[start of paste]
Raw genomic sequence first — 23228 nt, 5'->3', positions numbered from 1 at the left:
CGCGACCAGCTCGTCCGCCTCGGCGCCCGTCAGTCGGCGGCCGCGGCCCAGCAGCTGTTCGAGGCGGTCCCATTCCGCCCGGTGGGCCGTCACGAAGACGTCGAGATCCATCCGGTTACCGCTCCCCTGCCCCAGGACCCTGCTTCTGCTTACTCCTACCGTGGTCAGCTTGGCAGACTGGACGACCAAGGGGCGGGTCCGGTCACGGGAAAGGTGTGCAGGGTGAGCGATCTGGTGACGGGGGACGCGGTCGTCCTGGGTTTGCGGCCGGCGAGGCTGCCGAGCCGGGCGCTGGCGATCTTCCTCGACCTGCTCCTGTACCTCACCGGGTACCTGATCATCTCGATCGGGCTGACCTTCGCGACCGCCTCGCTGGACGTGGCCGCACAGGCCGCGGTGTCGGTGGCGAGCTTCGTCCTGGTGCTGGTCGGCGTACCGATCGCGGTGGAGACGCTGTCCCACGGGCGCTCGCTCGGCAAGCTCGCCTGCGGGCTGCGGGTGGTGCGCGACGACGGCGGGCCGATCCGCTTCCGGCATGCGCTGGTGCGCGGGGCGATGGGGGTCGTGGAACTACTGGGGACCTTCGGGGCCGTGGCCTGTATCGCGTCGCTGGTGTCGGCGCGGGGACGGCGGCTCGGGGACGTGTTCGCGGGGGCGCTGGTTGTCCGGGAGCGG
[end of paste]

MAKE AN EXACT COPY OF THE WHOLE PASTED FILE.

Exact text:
Raw genomic sequence first — 23228 nt, 5'->3', positions numbered from 1 at the left:
CGCGACCAGCTCGTCCGCCTCGGCGCCCGTCAGTCGGCGGCCGCGGCCCAGCAGCTGTTCGAGGCGGTCCCATTCCGCCCGGTGGGCCGTCACGAAGACGTCGAGATCCATCCGGTTACCGCTCCCCTGCCCCAGGACCCTGCTTCTGCTTACTCCTACCGTGGTCAGCTTGGCAGACTGGACGACCAAGGGGCGGGTCCGGTCACGGGAAAGGTGTGCAGGGTGAGCGATCTGGTGACGGGGGACGCGGTCGTCCTGGGTTTGCGGCCGGCGAGGCTGCCGAGCCGGGCGCTGGCGATCTTCCTCGACCTGCTCCTGTACCTCACCGGGTACCTGATCATCTCGATCGGGCTGACCTTCGCGACCGCCTCGCTGGACGTGGCCGCACAGGCCGCGGTGTCGGTGGCGAGCTTCGTCCTGGTGCTGGTCGGCGTACCGATCGCGGTGGAGACGCTGTCCCACGGGCGCTCGCTCGGCAAGCTCGCCTGCGGGCTGCGGGTGGTGCGCGACGACGGCGGGCCGATCCGCTTCCGGCATGCGCTGGTGCGCGGGGCGATGGGGGTCGTGGAACTACTGGGGACCTTCGGGGCCGTGGCCTGTATCGCGTCGCTGGTGTCGGCGCGGGGACGGCGGCTCGGGGACGTGTTCGCGGGGGCGCTGGTTGTCCGGGAGCGG